Glenn Anderson: The Tale of a Forgotten Oiler

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Glenn Anderson: The Tale of a Forgotten Oiler
When thinking back to the glory days of the 1980's for the Edmonton Oilers, one recalls all the great all-stars and future hall-of-famers on their roster.

Whether it be Kurri, Gretzky, Messier, or even Paul Coffey, all have been recognized for what they accomplished both individually and as a group. Heck, even good old Dave Semenko comes to mind being the enforcer protecting all of these greats. However, one name that never seems to be mentioned in the same breath as those listed is number nine Glenn Anderson.

For years, I have watch the Hockey Hall of Fame induction ceremony and it seems as though this debate is always brought up and the same question is asked: Why is Glenn Anderson not in the NHL Hockey Hall of Fame? To this question, one can only respond with one simple answer: who knows?

Obviously, Anderson was not as flashy of a player as Mark Messier or Wayne Gretzky, however, he was not a pushover either. He was the type of player who was not afraid to go into a corner or lay a hit on his man.

That being said, over the course of his 17 year career, Glenn was no stranger to the score sheet either. The five time all-star right winger finished his career having played in 1,129 games with four different teams. He scored 498 goals and added 601 assists to go along with 1,120 penalty minutes. Averaging nearly a point per game in the regular season, Anderson finished just short of the coveted 500 goal plateau and sits 38th on the All-Time Goals list, ahead of Hall of Famers such as Peter Stastny and Darryl Sittler.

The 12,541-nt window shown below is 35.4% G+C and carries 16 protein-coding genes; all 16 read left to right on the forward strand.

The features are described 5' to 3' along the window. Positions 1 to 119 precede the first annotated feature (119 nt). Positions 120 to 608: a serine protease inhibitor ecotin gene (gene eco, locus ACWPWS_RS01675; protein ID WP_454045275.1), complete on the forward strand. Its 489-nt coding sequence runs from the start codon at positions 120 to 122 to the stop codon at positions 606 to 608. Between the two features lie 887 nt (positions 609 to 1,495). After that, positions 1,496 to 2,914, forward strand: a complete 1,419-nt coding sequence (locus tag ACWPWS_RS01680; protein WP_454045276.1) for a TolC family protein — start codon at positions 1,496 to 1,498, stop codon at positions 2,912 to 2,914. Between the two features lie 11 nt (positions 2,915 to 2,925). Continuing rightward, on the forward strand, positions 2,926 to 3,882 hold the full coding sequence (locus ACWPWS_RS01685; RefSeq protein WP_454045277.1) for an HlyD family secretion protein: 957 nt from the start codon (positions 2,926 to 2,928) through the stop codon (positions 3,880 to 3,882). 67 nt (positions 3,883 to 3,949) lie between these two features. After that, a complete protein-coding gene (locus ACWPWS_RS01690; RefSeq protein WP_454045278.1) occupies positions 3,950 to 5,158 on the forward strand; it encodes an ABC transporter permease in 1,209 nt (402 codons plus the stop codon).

However, this consistency was not limited to regular season play either. In 225 career playoff games, Glenn recorded 214 points (93 goals and 121 assists). These numbers make Anderson fourth all-time on the playoff scoring list behind former teammates Wayne Gretzky and Mark Messier as well as fifth on the playoff goals list. Along with these personal statistics, Anderson was a member of six Stanley Cup winning teams, five with the Oilers and one with the New York Rangers in 1994.

Thus the question remains, why is Glenn Anderson not a member of the Hockey Hall of Fame?

Is it because he was overshadowed by so many of the all-stars on his roster? Possibly. Could it be that critics feel that Anderson only achieved such statistical success because of the players around him? Maybe. Or could it be the newly rumored reason, that Glenn Anderson is not a Hall of Fame hockey player, for the mere fact that he is secretly homosexual?

Although each of these answers are just speculation, none of them seem valid enough to refute the numbers and they don’t lie. But for now, Glenn Anderson remains on the outside looking in when it comes to the Hockey Hall of Fame, and remains hockey’s all-time most underrated player.

Let’s just hope the National Hockey League realizes this before it has its own Pete Rose on its hands.
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